The Case for Rackspace as a Cloud Crown Jewel

Verizon announcing plans to buy Terremark for $1.4 billion is a big deal in the cloud computing world, but I don’t think Terremark will be the biggest winner as a result of the acquisition. Stacey suggested Savvis as a potential beneficiary, but, as I discuss in my Weekly Update at GigaOM Pro, I think Rackspace looks great as the company straddling the line between the MSP and cloud worlds.

I wrote recently that Gartner got it wrong with its Magic Quadrant for Web Hosting and Cloud Infrastructure as a Service because the two really are two different beasts, and I stand by that position. MSPs have a variety of hosting options both dedicated and shared, enterprise-grade contracts, skin-in-the-game SLAs and general support that make them very appealing to large companies and governments that want to move workloads to the cloud, but their primary businesses are not cloud computing. Terremark is a prime example of this. Overall, Terremark is predicting cloud revenues of $30 million for its fiscal year 2010 (which ended Dec. 31) out of total revenues predicted to be $350-$353 million.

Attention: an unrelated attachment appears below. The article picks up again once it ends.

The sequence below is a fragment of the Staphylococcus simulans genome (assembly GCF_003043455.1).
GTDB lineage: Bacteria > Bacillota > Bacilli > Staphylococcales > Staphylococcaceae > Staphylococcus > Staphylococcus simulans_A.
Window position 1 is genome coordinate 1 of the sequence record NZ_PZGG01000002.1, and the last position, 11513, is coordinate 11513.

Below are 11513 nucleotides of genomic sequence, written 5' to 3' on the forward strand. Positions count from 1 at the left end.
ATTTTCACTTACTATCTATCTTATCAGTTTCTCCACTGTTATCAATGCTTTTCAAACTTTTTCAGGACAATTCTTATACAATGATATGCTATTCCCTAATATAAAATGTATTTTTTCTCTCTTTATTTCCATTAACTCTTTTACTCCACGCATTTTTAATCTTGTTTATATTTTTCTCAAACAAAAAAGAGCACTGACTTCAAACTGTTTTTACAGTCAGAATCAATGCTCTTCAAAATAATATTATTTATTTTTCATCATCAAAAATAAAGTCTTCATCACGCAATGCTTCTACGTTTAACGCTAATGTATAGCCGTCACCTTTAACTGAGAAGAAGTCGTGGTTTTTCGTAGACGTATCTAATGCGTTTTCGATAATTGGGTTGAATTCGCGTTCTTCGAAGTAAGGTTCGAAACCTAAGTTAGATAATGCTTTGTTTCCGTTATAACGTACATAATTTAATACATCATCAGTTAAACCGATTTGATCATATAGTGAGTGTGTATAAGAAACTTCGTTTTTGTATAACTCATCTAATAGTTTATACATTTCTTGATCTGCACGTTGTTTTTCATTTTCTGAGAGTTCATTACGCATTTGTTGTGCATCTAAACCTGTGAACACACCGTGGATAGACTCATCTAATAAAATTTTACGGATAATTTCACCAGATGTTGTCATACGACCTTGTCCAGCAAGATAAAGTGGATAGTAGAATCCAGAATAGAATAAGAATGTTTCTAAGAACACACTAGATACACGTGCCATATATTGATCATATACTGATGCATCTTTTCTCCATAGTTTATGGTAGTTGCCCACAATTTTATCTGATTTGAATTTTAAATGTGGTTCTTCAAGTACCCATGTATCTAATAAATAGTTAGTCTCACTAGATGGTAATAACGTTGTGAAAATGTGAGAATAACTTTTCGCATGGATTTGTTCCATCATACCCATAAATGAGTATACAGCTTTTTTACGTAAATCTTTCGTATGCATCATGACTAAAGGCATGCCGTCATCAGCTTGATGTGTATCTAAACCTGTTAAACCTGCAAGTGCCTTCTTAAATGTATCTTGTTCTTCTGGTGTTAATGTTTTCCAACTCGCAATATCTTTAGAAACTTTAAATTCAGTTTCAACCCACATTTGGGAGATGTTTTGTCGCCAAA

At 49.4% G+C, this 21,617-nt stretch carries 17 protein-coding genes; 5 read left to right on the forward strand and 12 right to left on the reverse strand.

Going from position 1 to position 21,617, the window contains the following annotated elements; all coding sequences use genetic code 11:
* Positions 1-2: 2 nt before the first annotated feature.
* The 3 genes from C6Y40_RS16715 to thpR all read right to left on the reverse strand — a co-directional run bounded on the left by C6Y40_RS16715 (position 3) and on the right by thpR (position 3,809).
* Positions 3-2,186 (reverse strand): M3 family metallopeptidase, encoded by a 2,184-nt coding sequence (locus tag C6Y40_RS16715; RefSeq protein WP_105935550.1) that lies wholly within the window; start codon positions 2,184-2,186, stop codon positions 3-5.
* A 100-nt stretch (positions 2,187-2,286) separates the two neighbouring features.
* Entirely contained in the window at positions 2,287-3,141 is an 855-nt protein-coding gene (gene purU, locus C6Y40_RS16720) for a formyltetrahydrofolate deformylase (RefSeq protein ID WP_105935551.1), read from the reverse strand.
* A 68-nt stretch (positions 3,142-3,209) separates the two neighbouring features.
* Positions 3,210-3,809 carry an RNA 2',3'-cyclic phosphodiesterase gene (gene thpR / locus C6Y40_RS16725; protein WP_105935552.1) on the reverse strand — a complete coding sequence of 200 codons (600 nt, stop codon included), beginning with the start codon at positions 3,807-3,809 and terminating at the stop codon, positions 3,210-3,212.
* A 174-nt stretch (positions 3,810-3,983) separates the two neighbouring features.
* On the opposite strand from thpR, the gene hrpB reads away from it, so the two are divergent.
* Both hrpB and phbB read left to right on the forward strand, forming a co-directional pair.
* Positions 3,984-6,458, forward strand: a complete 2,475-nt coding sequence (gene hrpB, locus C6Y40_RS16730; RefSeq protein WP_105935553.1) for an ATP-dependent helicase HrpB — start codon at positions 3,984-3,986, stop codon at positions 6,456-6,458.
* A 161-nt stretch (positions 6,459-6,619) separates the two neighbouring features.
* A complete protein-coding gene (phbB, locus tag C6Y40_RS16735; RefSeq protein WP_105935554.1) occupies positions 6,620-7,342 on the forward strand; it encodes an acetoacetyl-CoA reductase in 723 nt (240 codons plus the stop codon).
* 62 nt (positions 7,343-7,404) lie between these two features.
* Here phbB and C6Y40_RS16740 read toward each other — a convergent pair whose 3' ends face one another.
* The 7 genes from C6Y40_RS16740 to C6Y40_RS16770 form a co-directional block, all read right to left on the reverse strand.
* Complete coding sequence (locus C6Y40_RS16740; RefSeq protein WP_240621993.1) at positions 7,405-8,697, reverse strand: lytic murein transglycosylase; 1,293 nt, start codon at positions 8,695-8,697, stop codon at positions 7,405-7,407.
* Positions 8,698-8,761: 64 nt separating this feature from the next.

Cloud-first providers, on the other hand, generally don’t have dedicated infrastructure and focus their operations on providing a true self-service experience far removed from the traditional IT procurement cycle. This approach is more appealing to developers, and even smaller companies without strict regulatory compliance requirements, who want real change in how they buy and procure IT. Granted, it has a larger percentage of a smaller pie, but it’s estimated that Amazon Web Services revenues topped $500 million in 2010 — more than the entirety of Terremark’s revenue.

Right smack in the middle of both these camps lies Rackspace, which amassed $565.8 million in revenue during the first three quarters of 2010, of which 12.2 percent — $69.2 million — came from cloud computing. The latter number has been growing with each quarter and should only continue to rise as Rackspace furthers the integration between its stalwart managed hosting business and its cloud business, and when its much-ballyhooed OpenStack cloud-platform software becomes production-ready. At that point, many think Rackspace will be the largest in an ecosystem of cloud providers all running the same foundational software, which has developers very excited. One recent analysis already has Rackspace neck and neck with Amazon Web Services in terms of the number of top 500,000 web sites hosted.

If Terremark ends being just the first domino to fall, and if cloud computing is the driver, Rackspace might be the biggest.

Read the full post here.

Image courtesy of Flickr user Somma.

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